... will be accepted by his relatives as a convincing proof of his fitness for a financial career, and he will shortly be transferred to the City as Clerk to a firm of Stockbrokers. Here his versatile talents will have full scope. He will manage to reconcile a somewhat lax attention to the details of business with a strict regularity in his attendance at suburban race-meetings. Nothing will be allowed to stand in his way when he pursues the shadow of pleasure through ...
— Punch, or the London Charivari, Vol. 98, April 5, 1890 • Various

... apprehended the origin and the contributing causes, we would expect this book to be different from the other books on mushrooms—not of course in scope and purpose; but the instruction and suggestions given, the descriptions and general remarks offered, the wide range of forms depicted in word and picture, the whole make up of the book in fact, will appeal to the people at large ...
— The Mushroom, Edible and Otherwise - Its Habitat and its Time of Growth • M. E. Hard

... The true scope of De Servo Arbitrio is to prove that man is saved, not by any ability or efforts of his own, but solely by grace. Luther says: "We are not arguing the question what we can do when God works [moves us], but what we can do ourselves, viz., whether, after ...
— Historical Introductions to the Symbolical Books of the Evangelical Lutheran Church • Friedrich Bente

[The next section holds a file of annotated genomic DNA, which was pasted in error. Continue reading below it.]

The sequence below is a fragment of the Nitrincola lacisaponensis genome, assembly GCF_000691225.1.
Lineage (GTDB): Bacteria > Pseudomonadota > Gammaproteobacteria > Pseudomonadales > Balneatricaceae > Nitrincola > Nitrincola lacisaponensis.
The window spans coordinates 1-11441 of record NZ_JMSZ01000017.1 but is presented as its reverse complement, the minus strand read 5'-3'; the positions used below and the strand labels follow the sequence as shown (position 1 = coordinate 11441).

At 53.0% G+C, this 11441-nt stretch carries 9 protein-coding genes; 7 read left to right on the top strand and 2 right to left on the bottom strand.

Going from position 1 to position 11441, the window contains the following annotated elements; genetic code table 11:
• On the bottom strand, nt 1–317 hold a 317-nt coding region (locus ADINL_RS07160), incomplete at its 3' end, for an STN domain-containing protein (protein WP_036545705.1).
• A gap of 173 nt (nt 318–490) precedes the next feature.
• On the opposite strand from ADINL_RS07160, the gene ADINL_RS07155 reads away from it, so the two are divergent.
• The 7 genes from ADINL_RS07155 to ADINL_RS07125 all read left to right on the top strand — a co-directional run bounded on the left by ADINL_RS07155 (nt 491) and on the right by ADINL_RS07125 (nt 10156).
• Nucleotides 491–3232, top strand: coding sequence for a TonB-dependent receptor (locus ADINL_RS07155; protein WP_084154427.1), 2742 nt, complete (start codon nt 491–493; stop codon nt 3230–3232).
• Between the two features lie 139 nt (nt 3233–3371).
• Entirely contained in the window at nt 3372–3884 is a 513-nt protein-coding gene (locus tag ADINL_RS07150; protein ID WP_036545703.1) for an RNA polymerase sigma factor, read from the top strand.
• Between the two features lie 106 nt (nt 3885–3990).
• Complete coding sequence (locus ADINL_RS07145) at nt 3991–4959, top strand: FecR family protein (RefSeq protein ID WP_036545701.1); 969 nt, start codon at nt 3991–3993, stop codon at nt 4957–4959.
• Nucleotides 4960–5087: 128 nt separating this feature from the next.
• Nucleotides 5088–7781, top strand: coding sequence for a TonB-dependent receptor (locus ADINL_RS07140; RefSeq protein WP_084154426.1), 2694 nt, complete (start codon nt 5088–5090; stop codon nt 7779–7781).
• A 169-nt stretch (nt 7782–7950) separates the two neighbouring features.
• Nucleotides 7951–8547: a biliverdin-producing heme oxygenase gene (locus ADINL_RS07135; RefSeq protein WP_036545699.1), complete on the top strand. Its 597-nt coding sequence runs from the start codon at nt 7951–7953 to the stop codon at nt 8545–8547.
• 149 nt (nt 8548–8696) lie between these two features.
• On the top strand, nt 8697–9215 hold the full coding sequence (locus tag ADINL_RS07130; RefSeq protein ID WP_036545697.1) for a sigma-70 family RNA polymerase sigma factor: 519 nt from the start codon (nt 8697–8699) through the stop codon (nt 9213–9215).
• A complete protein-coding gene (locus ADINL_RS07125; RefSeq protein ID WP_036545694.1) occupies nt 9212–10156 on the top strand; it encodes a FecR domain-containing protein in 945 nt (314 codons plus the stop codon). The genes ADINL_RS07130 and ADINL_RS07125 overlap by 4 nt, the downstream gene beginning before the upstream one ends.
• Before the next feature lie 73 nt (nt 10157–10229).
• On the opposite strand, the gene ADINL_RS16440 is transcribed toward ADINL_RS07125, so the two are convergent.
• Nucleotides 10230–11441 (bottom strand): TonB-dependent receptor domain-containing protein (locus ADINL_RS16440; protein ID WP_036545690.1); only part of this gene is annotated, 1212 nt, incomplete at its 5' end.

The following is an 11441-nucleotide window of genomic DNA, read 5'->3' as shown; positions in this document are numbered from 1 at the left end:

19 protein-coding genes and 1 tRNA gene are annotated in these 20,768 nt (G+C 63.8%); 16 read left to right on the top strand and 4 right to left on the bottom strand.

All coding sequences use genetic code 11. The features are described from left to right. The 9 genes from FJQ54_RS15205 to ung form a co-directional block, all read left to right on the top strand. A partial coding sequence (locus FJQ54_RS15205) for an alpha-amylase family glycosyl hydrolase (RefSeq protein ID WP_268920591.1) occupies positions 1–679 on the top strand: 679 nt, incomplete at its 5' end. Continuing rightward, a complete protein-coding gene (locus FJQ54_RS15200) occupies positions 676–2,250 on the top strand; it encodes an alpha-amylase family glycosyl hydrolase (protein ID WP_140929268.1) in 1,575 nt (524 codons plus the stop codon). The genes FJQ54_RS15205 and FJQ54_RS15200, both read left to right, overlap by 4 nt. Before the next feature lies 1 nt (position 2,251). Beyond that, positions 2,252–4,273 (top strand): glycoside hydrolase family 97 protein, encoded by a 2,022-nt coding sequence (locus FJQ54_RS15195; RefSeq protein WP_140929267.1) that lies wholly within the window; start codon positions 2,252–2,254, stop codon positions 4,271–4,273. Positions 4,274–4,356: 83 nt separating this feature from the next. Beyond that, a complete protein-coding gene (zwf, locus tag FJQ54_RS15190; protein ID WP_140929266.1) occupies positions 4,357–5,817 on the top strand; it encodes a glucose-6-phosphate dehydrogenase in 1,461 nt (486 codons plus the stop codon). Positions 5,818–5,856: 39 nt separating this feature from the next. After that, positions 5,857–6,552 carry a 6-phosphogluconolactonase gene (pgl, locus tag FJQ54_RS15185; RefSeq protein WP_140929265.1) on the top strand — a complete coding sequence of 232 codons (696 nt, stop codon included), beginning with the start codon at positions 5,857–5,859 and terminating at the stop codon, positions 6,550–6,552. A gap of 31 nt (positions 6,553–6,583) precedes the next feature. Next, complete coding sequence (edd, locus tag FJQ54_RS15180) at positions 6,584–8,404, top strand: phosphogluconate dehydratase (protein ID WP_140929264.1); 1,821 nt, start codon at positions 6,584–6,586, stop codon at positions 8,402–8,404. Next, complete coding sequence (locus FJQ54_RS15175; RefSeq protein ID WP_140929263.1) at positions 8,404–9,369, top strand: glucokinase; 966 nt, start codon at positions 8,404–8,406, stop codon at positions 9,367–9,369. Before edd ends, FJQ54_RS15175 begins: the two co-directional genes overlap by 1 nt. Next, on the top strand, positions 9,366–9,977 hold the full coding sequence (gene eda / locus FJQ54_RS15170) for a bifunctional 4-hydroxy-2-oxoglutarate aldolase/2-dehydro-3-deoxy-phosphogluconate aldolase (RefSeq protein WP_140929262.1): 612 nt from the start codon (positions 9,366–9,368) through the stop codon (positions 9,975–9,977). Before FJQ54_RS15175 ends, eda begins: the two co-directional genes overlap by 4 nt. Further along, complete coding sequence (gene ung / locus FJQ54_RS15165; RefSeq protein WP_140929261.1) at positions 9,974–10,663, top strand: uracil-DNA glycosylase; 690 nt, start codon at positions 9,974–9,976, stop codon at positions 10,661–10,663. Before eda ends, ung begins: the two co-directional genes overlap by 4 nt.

... as it flows onward it increases in breadth and depth, being fed by a thousand smaller streams flowing into it on either side, until at length it pours its mighty torrent into the ocean. So learning, which seems so small to us at the beginning, is ever increasing in its range and scope, until even the greatest minds are unable to comprehend it ...
— The True Citizen, How To Become One • W. F. Markwick, D. D. and W. A. Smith, A. B.

... for the sectaries of Omar extended itself to all sorts of infidels. Jews, Christians, fire-worshippers, and worshippers of images, all came within the scope of his execration; and what at first he had practised from motives of ambition, at length became the ruling principle of his nature. His family, and I among the number, were brought up in his tenets, and imbibed all his violent prejudices; and so much did we hang together ...
— The Adventures of Hajji Baba of Ispahan • James Morier